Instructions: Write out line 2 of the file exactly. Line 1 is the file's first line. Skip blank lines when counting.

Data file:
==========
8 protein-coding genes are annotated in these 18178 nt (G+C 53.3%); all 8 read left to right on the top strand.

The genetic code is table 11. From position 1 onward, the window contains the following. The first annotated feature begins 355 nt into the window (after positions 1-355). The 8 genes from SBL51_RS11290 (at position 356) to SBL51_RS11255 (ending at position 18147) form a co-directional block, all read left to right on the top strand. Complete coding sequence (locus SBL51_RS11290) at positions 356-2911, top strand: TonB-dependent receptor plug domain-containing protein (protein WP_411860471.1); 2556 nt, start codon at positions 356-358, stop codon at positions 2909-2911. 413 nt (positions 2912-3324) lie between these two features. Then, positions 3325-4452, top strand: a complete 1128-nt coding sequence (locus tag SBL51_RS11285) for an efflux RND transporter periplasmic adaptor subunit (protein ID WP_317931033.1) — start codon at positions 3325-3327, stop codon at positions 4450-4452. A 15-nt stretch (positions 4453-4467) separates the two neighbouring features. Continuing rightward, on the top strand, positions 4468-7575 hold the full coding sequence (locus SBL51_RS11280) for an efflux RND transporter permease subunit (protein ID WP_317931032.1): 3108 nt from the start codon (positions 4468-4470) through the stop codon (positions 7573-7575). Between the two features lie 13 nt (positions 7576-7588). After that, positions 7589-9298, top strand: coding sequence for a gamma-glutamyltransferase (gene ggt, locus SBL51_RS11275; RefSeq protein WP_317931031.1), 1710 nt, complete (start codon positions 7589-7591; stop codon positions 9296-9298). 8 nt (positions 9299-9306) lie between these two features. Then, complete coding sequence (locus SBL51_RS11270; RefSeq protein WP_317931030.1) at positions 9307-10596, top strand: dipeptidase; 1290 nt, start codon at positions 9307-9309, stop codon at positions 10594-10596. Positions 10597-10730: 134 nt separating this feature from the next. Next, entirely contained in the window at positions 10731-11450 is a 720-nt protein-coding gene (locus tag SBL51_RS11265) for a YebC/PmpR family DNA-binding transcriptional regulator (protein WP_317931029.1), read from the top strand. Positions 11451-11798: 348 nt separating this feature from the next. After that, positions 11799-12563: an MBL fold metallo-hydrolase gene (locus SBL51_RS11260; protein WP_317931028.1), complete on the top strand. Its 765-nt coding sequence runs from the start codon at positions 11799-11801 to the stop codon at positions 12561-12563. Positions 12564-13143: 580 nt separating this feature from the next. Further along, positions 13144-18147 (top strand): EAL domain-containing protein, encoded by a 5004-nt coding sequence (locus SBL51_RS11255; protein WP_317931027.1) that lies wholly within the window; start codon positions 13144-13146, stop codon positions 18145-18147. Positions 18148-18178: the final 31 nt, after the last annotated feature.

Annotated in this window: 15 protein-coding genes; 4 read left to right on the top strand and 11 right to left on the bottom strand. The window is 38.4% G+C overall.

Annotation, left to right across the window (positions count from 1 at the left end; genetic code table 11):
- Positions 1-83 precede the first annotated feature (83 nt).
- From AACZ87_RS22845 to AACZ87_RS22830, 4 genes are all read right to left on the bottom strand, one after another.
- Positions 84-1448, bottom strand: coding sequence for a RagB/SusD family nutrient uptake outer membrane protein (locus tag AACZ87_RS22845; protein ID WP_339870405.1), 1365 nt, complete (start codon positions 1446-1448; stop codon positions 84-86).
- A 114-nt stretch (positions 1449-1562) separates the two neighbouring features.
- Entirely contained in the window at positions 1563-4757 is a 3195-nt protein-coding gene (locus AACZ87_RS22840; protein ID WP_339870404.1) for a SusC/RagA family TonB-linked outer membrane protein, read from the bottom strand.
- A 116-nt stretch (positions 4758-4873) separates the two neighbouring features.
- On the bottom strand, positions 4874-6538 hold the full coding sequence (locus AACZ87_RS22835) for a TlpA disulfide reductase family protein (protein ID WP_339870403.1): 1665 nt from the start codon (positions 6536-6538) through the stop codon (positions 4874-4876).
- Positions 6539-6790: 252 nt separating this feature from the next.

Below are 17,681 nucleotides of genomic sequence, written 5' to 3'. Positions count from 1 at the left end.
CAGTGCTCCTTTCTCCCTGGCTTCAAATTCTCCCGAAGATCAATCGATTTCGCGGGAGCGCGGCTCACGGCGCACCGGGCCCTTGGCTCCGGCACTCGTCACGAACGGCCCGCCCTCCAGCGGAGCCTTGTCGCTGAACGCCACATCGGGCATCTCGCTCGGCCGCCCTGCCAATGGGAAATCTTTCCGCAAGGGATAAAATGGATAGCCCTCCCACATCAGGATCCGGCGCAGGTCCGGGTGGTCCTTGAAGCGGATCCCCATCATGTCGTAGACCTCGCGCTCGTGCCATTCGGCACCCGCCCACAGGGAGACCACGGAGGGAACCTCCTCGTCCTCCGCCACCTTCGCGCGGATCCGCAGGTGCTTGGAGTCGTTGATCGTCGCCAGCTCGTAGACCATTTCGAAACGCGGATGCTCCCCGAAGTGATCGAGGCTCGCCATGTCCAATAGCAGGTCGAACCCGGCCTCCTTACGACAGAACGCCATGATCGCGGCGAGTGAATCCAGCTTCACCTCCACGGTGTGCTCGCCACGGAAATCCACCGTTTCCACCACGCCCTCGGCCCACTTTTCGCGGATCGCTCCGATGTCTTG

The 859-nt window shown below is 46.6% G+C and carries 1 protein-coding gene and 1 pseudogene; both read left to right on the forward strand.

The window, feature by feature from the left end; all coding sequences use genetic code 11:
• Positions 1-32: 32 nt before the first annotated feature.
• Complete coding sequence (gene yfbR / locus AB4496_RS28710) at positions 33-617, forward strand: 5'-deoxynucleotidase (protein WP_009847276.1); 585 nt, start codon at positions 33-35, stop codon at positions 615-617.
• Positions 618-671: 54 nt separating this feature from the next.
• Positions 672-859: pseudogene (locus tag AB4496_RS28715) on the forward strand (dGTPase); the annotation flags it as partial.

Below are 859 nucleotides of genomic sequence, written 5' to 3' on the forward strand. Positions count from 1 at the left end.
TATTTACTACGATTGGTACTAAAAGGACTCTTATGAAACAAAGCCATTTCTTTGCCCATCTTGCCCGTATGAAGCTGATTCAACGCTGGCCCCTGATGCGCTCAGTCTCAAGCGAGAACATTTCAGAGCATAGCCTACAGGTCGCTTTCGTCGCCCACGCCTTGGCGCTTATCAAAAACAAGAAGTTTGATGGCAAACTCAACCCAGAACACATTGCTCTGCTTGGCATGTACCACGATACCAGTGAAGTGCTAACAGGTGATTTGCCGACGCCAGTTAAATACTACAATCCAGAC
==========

The genetic code is table 11. From position 1 onward, the window contains the following. The first annotated feature begins 355 nt into the window (after positions 1-355). The 8 genes from SBL51_RS11290 (at position 356) to SBL51_RS11255 (ending at position 18147) form a co-directional block, all read left to right on the top strand. Complete coding sequence (locus SBL51_RS11290) at positions 356-2911, top strand: TonB-dependent receptor plug domain-containing protein (protein WP_411860471.1); 2556 nt, start codon at positions 356-358, stop codon at positions 2909-2911. 413 nt (positions 2912-3324) lie between these two features. Then, positions 3325-4452, top strand: a complete 1128-nt coding sequence (locus tag SBL51_RS11285) for an efflux RND transporter periplasmic adaptor subunit (protein ID WP_317931033.1) — start codon at positions 3325-3327, stop codon at positions 4450-4452. A 15-nt stretch (positions 4453-4467) separates the two neighbouring features. Continuing rightward, on the top strand, positions 4468-7575 hold the full coding sequence (locus SBL51_RS11280) for an efflux RND transporter permease subunit (protein ID WP_317931032.1): 3108 nt from the start codon (positions 4468-4470) through the stop codon (positions 7573-7575). Between the two features lie 13 nt (positions 7576-7588). After that, positions 7589-9298, top strand: coding sequence for a gamma-glutamyltransferase (gene ggt, locus SBL51_RS11275; RefSeq protein WP_317931031.1), 1710 nt, complete (start codon positions 7589-7591; stop codon positions 9296-9298). 8 nt (positions 9299-9306) lie between these two features. Then, complete coding sequence (locus SBL51_RS11270; RefSeq protein WP_317931030.1) at positions 9307-10596, top strand: dipeptidase; 1290 nt, start codon at positions 9307-9309, stop codon at positions 10594-10596. Positions 10597-10730: 134 nt separating this feature from the next. Next, entirely contained in the window at positions 10731-11450 is a 720-nt protein-coding gene (locus tag SBL51_RS11265) for a YebC/PmpR family DNA-binding transcriptional regulator (protein WP_317931029.1), read from the top strand. Positions 11451-11798: 348 nt separating this feature from the next. After that, positions 11799-12563: an MBL fold metallo-hydrolase gene (locus SBL51_RS11260; protein WP_317931028.1), complete on the top strand. Its 765-nt coding sequence runs from the start codon at positions 11799-11801 to the stop codon at positions 12561-12563. Positions 12564-13143: 580 nt separating this feature from the next. Further along, positions 13144-18147 (top strand): EAL domain-containing protein, encoded by a 5004-nt coding sequence (locus SBL51_RS11255; protein WP_317931027.1) that lies wholly within the window; start codon positions 13144-13146, stop codon positions 18145-18147. Positions 18148-18178: the final 31 nt, after the last annotated feature.